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Review
, 139 Suppl 1 (Suppl Suppl 1), 156-178

Converging Roles of Ion Channels, Calcium, Metabolic Stress, and Activity Pattern of Substantia Nigra Dopaminergic Neurons in Health and Parkinson's Disease

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Review

Converging Roles of Ion Channels, Calcium, Metabolic Stress, and Activity Pattern of Substantia Nigra Dopaminergic Neurons in Health and Parkinson's Disease

Johanna Duda et al. J Neurochem.

Abstract

Dopamine-releasing neurons within the Substantia nigra (SN DA) are particularly vulnerable to degeneration compared to other dopaminergic neurons. The age-dependent, progressive loss of these neurons is a pathological hallmark of Parkinson's disease (PD), as the resulting loss of striatal dopamine causes its major movement-related symptoms. SN DA neurons release dopamine from their axonal terminals within the dorsal striatum, and also from their cell bodies and dendrites within the midbrain in a calcium- and activity-dependent manner. Their intrinsically generated and metabolically challenging activity is created and modulated by the orchestrated function of different ion channels and dopamine D2-autoreceptors. Here, we review increasing evidence that the mechanisms that control activity patterns and calcium homeostasis of SN DA neurons are not only crucial for their dopamine release within a physiological range but also modulate their mitochondrial and lysosomal activity, their metabolic stress levels, and their vulnerability to degeneration in PD. Indeed, impaired calcium homeostasis, lysosomal and mitochondrial dysfunction, and metabolic stress in SN DA neurons represent central converging trigger factors for idiopathic and familial PD. We summarize double-edged roles of ion channels, activity patterns, calcium homeostasis, and related feedback/feed-forward signaling mechanisms in SN DA neurons for maintaining and modulating their physiological function, but also for contributing to their vulnerability in PD-paradigms. We focus on the emerging roles of maintained neuronal activity and calcium homeostasis within a physiological bandwidth, and its modulation by PD-triggers, as well as on bidirectional functions of voltage-gated L-type calcium channels and metabolically gated ATP-sensitive potassium (K-ATP) channels, and their probable interplay in health and PD. We propose that SN DA neurons possess several feedback and feed-forward mechanisms to protect and adapt their activity-pattern and calcium-homeostasis within a physiological bandwidth, and that PD-trigger factors can narrow this bandwidth. We summarize roles of ion channels in this view, and findings documenting that both, reduced as well as elevated activity and associated calcium-levels can trigger SN DA degeneration. This article is part of a special issue on Parkinson disease.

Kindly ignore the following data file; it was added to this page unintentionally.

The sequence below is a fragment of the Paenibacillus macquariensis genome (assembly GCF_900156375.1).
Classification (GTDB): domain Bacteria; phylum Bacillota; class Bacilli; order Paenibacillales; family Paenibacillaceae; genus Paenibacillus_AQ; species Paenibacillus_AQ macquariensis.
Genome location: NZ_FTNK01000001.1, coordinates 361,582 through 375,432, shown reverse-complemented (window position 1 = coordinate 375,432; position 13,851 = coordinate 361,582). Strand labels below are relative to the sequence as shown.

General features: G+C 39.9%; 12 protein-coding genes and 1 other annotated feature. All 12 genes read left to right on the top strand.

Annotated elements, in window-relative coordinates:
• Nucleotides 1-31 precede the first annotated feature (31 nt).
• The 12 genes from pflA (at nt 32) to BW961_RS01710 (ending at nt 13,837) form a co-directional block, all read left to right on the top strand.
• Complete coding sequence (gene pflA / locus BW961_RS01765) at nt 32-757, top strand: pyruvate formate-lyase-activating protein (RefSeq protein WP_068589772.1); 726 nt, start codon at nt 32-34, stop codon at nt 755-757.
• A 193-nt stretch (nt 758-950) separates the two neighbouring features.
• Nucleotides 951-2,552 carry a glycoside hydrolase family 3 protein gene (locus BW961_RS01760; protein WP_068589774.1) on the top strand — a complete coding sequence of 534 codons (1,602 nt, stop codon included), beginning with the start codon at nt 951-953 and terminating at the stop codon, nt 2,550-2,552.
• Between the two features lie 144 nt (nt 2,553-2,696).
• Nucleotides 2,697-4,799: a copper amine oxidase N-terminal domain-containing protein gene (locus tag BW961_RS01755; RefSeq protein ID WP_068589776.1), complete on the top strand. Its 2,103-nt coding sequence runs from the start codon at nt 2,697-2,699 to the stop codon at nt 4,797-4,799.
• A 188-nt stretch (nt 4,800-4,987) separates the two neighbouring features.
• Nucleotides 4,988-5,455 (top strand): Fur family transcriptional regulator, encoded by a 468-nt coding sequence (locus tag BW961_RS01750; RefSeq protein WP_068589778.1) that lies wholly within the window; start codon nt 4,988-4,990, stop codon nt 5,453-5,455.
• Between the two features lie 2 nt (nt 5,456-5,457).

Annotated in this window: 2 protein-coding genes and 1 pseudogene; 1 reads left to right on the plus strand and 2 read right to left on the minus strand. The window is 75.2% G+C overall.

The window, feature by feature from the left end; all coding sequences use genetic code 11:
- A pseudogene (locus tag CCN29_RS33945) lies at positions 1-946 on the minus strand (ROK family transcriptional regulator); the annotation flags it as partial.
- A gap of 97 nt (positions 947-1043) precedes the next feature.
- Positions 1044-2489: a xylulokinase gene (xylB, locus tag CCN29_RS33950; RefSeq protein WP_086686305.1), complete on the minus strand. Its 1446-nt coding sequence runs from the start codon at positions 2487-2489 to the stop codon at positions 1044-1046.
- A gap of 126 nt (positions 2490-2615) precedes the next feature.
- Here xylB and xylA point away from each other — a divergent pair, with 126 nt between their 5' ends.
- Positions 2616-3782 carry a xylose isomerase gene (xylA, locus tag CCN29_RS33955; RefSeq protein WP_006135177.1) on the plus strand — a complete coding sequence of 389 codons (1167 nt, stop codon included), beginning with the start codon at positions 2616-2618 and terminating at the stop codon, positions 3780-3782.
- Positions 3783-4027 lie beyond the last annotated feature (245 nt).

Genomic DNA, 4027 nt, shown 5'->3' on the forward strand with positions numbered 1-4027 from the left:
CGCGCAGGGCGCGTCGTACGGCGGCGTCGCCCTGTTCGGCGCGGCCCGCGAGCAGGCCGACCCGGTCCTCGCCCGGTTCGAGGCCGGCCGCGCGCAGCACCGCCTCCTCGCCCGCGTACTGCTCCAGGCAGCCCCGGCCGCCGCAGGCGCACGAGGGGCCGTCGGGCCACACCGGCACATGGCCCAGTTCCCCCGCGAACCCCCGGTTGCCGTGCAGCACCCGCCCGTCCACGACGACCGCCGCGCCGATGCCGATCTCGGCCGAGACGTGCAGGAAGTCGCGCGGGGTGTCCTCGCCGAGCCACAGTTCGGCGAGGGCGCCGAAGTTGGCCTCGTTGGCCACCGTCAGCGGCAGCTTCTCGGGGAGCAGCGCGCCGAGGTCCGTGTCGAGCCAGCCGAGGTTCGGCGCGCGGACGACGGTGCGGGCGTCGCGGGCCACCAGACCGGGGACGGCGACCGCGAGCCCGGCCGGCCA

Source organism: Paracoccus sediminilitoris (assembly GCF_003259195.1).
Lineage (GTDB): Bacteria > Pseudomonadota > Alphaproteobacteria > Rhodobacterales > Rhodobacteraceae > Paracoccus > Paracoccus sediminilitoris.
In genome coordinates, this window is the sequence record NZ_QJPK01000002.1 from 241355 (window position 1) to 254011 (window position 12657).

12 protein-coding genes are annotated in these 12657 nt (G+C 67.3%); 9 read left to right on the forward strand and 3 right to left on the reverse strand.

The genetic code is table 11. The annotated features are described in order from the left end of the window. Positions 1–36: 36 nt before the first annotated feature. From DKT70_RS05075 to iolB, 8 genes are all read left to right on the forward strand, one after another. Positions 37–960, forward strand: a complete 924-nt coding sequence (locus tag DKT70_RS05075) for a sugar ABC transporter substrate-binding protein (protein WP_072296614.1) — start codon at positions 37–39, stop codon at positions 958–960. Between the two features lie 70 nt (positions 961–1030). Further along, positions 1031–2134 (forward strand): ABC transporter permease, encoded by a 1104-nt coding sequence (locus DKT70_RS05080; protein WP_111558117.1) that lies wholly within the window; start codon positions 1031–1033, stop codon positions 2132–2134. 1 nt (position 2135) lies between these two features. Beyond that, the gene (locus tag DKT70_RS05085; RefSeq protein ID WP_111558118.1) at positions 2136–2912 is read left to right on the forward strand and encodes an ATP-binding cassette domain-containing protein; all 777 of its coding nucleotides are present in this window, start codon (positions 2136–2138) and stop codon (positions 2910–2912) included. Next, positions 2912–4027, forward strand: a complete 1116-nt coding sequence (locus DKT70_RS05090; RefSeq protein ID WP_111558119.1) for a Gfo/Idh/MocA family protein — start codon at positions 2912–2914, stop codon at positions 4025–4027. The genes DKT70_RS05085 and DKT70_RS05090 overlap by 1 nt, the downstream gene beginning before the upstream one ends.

Keywords: A-type Kv4.3/KChip3 potassium channels; Cav1.3 L-type/Cav3.1 T-type calcium channels; D2-autoreceptor-coupled GIRK2 channels; Kir6.2/SUR1 potassium channels; ambroxol; neuronal calcium sensor NCS-1.

Figures

Figure 1
Figure 1